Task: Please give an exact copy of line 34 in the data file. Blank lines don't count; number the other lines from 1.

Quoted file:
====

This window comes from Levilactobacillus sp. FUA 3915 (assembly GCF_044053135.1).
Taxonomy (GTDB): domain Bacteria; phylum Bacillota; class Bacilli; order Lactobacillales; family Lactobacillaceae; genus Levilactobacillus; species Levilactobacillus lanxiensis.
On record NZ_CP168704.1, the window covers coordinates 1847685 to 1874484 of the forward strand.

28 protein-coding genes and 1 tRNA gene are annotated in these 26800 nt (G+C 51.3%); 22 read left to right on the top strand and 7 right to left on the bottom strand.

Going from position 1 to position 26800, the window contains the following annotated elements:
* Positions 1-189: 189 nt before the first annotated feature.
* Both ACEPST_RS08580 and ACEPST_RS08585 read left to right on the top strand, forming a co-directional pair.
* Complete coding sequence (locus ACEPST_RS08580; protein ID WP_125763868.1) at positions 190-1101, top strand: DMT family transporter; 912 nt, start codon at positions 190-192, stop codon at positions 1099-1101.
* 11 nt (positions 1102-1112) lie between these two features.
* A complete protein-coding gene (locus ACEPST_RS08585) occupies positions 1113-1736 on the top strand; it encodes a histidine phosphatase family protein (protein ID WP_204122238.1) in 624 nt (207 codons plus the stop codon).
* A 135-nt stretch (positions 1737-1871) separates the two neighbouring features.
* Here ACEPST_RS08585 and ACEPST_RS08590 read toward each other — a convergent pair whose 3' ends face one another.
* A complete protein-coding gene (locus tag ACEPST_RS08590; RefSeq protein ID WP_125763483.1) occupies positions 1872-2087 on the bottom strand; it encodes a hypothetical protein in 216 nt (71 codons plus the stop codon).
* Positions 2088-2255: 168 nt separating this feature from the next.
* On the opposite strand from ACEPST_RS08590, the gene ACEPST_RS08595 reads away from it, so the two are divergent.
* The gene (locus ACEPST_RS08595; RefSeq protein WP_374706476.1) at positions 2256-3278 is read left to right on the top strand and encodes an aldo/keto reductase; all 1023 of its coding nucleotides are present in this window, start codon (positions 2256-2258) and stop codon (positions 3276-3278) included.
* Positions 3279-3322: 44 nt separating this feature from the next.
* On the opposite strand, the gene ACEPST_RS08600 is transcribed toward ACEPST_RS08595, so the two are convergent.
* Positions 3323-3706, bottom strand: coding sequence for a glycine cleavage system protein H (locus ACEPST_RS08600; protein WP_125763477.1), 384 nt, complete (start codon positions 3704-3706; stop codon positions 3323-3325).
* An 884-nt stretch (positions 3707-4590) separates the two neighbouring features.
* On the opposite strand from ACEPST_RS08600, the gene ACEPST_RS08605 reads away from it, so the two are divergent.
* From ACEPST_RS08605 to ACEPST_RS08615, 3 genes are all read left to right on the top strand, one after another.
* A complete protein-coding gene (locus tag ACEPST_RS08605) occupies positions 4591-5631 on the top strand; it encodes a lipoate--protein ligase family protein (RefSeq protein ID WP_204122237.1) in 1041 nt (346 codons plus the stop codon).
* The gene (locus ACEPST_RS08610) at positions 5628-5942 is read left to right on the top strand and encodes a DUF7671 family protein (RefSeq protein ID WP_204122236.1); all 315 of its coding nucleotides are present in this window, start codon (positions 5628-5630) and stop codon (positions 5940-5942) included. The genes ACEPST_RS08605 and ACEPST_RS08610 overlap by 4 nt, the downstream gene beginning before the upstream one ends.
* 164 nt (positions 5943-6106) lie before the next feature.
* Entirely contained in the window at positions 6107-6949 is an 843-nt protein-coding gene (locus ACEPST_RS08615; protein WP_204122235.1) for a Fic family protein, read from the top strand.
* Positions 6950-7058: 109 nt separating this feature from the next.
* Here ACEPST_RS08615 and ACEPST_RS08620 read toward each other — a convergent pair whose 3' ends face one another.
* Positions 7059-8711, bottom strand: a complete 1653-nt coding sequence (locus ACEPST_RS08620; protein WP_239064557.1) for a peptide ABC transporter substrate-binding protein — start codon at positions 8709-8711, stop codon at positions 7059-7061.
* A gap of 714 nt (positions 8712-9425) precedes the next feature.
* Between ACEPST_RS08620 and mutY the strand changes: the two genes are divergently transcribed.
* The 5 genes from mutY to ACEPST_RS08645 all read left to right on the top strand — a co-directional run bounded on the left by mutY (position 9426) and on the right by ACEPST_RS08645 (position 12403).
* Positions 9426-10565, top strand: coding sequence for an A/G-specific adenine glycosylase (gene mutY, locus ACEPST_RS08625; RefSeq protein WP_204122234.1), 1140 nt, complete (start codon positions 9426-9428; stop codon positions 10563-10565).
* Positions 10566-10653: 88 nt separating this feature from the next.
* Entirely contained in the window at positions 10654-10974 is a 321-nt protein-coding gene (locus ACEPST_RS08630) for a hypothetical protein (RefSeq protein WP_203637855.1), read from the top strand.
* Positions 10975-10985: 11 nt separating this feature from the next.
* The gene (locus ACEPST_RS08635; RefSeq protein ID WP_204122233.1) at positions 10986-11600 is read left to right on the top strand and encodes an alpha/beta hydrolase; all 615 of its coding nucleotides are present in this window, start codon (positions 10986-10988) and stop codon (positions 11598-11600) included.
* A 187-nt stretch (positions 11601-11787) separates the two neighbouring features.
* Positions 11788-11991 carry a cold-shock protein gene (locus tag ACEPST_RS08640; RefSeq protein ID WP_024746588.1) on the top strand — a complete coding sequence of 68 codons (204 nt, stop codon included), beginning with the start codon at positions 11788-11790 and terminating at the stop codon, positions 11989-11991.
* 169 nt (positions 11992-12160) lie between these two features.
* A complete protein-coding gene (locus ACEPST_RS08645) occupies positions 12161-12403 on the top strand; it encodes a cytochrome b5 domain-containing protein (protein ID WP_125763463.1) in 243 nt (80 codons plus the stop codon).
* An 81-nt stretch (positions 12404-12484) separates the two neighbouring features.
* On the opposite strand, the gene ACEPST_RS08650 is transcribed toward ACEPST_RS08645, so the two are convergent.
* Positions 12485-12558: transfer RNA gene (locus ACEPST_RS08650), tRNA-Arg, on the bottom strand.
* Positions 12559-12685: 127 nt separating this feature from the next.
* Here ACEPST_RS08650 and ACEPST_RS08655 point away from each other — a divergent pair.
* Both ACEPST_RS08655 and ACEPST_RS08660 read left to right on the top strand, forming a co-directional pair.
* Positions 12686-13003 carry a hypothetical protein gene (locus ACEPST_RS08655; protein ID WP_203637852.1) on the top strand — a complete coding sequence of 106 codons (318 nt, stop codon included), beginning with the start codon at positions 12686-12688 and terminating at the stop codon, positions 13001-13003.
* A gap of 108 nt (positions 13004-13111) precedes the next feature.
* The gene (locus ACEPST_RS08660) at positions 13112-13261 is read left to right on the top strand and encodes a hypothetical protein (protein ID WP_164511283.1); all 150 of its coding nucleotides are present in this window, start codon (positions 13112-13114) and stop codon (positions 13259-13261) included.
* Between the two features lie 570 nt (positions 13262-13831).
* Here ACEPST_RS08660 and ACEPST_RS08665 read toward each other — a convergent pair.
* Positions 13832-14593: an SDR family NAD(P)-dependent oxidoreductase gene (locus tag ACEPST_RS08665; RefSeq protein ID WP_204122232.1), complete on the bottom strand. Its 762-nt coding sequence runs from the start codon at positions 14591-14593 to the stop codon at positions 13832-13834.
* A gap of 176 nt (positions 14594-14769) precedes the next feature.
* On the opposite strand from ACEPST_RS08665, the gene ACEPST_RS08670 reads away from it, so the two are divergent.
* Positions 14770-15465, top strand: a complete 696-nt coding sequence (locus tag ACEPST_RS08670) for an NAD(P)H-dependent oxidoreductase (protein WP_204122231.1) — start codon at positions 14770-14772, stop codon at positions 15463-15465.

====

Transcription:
* Positions 10566-10653: 88 nt separating this feature from the next.